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7.1. Ethernet at 10 Mbps

There is a vast installed base (about 40 million Ethernet nodes) of 10 Mbps Ethernet and 4 or 16 Mbps Token Ring Local Area Networks (LANs) using coaxial cable or twisted copper wire. Most new LANs used twisted copper wire cable. Ethernet uses a contention method to enable workstations attached to the same cable to share the data bandwidth on the cable. Nodes transmit to the network on demand, but continually monitor the network to see if another node is transmitting at the same time. If this occurs both nodes cease transmission, and try again later at random intervals. The throughput with such a system is limited to about half the available bandwidth or 5 to 6 Mbps. Multimedia file servers can be attached to such LANs. Both Novell and Microsoft have developed software to support video on these traditional LANs.

Video in an Intel DVI or MPEG form requires 1 to 2 Mbps per user, so it is clear that only a handful of users can run video applications simultaneously. Audio requires lower bandwidth but is sensitive to unpredictable delays. For instance an intensive file transfer or video stream could prevent an audio application from transmitting onto the LAN for several tens of milliseconds, which is sufficient to reduce the intelligibility of voice. Improved performance is possible if LAN segments are divided up into segments with only a few attached users. Switched Ethernet takes this approach to the limit by enabling only one user to access a single segment which is then connected to a higher capacity network at a central hub by a switch. The price per port of Ethernet switches ranges from 400 to 1000. The use of a switch permits the filtering of packets based on address. Switching times need to be fast enough to deliver packets at the basic 10 Mbps Ethernet line rate. An Ethernet switch would be equipped with a higher speed ATM or FDDI interface to other networks. However even with one user per Ethernet Switch port or segment contention between different applications on the same machine or incoming and outgoing traffic can occur.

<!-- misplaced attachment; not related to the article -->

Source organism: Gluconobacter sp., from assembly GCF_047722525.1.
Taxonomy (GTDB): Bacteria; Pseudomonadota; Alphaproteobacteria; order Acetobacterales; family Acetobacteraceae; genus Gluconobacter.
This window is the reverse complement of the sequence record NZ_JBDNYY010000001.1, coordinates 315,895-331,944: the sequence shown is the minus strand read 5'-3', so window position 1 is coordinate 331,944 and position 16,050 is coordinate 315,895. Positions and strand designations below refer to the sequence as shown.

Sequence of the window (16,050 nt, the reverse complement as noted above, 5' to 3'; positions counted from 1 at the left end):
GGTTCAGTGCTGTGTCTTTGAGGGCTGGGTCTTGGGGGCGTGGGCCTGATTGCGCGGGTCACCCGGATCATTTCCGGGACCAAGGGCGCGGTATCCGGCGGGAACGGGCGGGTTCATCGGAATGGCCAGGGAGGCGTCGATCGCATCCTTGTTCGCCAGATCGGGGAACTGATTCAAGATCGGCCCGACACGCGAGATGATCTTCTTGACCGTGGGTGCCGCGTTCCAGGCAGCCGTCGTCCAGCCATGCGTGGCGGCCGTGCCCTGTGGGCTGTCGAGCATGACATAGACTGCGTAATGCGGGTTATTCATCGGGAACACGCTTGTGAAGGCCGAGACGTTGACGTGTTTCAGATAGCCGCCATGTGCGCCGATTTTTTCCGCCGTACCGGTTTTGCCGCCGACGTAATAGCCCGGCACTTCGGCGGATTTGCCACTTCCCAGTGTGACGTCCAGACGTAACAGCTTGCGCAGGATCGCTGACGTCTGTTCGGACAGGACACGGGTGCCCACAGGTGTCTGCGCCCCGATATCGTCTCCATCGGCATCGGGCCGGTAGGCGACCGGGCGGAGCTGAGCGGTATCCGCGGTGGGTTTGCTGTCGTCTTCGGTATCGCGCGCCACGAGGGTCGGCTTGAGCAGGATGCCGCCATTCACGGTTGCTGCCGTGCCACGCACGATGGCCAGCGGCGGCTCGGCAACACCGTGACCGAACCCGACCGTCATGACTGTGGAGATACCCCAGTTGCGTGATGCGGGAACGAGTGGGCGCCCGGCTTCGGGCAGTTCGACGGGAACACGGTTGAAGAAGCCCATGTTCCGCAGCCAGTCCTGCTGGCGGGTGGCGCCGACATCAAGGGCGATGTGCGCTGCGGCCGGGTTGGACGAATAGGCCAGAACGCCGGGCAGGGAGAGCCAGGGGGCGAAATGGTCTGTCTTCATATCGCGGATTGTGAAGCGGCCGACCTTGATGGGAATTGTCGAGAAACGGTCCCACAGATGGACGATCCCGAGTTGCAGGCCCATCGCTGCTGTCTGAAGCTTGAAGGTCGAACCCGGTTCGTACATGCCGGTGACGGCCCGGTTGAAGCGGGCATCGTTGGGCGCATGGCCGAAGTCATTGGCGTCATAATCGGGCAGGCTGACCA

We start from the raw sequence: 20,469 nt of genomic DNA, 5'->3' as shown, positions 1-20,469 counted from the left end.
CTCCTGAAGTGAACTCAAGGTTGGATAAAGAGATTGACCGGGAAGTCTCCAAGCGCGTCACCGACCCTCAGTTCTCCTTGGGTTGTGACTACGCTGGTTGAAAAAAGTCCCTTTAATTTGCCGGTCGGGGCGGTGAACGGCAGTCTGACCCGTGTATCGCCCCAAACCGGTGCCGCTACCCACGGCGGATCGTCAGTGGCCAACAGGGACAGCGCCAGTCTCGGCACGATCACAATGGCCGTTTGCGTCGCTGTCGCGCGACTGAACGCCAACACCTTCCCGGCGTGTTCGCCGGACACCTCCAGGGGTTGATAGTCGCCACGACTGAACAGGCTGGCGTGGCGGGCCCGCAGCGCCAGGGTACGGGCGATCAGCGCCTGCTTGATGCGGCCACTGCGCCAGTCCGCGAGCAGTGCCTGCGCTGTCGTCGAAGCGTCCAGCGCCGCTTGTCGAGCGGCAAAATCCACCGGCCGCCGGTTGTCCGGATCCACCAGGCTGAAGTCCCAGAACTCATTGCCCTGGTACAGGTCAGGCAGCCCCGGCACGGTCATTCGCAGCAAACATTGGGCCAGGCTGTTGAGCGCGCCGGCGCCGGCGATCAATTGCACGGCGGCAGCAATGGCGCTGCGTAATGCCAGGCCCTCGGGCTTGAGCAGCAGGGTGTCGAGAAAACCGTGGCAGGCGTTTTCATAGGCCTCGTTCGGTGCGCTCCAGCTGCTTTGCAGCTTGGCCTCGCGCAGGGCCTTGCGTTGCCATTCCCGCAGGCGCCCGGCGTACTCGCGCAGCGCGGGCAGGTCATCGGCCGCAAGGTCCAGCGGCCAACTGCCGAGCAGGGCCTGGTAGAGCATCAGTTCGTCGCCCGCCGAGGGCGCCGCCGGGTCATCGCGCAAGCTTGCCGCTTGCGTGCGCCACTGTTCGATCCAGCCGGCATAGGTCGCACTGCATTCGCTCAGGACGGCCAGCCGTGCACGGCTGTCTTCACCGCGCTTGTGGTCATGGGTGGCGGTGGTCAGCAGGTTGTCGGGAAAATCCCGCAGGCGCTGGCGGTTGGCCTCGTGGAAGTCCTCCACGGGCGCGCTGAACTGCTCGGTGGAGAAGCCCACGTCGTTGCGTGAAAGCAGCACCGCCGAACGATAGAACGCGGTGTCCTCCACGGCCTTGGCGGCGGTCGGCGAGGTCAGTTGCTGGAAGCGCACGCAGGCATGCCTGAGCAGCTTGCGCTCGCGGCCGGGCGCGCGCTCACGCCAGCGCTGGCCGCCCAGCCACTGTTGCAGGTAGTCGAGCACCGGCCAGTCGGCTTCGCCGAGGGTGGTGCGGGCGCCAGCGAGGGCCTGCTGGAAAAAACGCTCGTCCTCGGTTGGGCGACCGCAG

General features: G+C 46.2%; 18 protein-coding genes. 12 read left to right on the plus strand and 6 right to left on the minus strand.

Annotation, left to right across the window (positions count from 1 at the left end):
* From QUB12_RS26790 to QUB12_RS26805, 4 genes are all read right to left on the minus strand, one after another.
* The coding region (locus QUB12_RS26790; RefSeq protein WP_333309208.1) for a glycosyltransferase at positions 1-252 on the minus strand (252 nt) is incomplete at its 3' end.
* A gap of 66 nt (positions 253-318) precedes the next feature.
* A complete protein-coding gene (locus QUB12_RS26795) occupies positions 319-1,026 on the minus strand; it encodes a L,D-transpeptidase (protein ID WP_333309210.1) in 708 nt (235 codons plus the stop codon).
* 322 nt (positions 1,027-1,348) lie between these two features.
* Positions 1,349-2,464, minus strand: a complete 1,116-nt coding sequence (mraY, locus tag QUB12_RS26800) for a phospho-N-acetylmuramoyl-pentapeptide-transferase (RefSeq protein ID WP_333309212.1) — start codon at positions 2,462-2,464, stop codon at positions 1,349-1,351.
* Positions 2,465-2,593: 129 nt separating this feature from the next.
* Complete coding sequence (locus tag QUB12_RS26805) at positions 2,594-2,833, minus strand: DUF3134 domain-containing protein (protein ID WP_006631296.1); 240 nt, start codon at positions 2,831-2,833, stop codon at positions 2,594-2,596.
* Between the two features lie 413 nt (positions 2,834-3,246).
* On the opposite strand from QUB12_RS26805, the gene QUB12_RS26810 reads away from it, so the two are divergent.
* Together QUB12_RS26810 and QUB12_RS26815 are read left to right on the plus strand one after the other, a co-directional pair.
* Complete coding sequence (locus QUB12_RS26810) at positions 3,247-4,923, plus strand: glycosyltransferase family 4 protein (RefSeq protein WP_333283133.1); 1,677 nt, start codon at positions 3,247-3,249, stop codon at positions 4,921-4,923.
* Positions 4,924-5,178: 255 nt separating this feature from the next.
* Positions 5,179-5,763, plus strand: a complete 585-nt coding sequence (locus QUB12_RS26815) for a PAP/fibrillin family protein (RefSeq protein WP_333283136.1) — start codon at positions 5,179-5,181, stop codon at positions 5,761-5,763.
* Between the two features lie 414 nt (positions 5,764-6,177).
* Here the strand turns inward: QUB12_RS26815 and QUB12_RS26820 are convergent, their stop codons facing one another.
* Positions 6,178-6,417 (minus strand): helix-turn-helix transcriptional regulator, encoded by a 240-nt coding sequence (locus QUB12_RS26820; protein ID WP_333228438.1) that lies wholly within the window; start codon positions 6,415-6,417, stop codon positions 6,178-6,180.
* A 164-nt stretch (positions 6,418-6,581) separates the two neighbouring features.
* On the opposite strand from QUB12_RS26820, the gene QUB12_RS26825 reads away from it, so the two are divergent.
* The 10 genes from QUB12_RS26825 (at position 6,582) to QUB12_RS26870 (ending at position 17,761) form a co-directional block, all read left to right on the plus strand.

7.2. Fast Ethernet

The IEEE has set out the aims of the 100 Mbps Ethernet LAN standard [Rame93] as follows:-

Most of the 10 Mbps parameters including the CSMA/CD media access protocol will remain unchanged and the standard is being named 100Base-T. Another 100 Mbps standard called 100VG-AnyLAN [LAN95] has also been proposed and changes the media access protocol to a demand priority system. Fast Ethernet products are only just starting to appear. Use of both standards will require a change out of workstation and hub cards. The cost of 100 Mbps Ethernet cards will be targeted to be comparable with high performance 10Base-T cards.

7.3. FDDI

The Fibre Distributed Data Interface (FDDI) [Minoli93] was the only standards based technology operating at 100 Mbps for some time. FDDI has experienced slow market penetration due to the high cost of cards, still around 600. The first version of FDDI was developed as a campus trunk network for data.

Logically FDDI consists of a dual ring, but it may be implemented as a physical star. Key feature of FDDI include :-

An upgraded FDDI standard called FDDI II has been designed. In addition to the data, packet switched mode in FDDI an isochronous circuit switched service is made available by imposing a 125 micro second frame structure. The 100 Mbps bandwidth can be split between packet data and up to fifteen isochronous channel operating at 6.144 Mbps each.

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